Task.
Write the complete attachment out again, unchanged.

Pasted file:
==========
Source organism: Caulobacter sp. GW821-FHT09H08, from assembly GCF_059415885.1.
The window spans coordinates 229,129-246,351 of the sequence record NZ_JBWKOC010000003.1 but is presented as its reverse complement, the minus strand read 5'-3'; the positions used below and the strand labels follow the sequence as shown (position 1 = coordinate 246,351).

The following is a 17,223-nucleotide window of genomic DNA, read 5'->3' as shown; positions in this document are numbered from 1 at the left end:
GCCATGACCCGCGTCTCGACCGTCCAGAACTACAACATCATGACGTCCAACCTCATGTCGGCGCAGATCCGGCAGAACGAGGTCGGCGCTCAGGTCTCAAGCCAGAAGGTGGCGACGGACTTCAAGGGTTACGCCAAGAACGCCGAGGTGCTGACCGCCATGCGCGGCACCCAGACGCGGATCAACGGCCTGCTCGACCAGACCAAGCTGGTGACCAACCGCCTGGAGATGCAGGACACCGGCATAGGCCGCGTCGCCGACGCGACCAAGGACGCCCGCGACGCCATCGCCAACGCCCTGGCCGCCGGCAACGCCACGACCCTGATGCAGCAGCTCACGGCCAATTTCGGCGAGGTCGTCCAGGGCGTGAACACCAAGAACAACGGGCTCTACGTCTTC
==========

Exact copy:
Source organism: Caulobacter sp. GW821-FHT09H08, from assembly GCF_059415885.1.
The window spans coordinates 229,129-246,351 of the sequence record NZ_JBWKOC010000003.1 but is presented as its reverse complement, the minus strand read 5'-3'; the positions used below and the strand labels follow the sequence as shown (position 1 = coordinate 246,351).

The following is a 17,223-nucleotide window of genomic DNA, read 5'->3' as shown; positions in this document are numbered from 1 at the left end:
GCCATGACCCGCGTCTCGACCGTCCAGAACTACAACATCATGACGTCCAACCTCATGTCGGCGCAGATCCGGCAGAACGAGGTCGGCGCTCAGGTCTCAAGCCAGAAGGTGGCGACGGACTTCAAGGGTTACGCCAAGAACGCCGAGGTGCTGACCGCCATGCGCGGCACCCAGACGCGGATCAACGGCCTGCTCGACCAGACCAAGCTGGTGACCAACCGCCTGGAGATGCAGGACACCGGCATAGGCCGCGTCGCCGACGCGACCAAGGACGCCCGCGACGCCATCGCCAACGCCCTGGCCGCCGGCAACGCCACGACCCTGATGCAGCAGCTCACGGCCAATTTCGGCGAGGTCGTCCAGGGCGTGAACACCAAGAACAACGGGCTCTACGTCTTC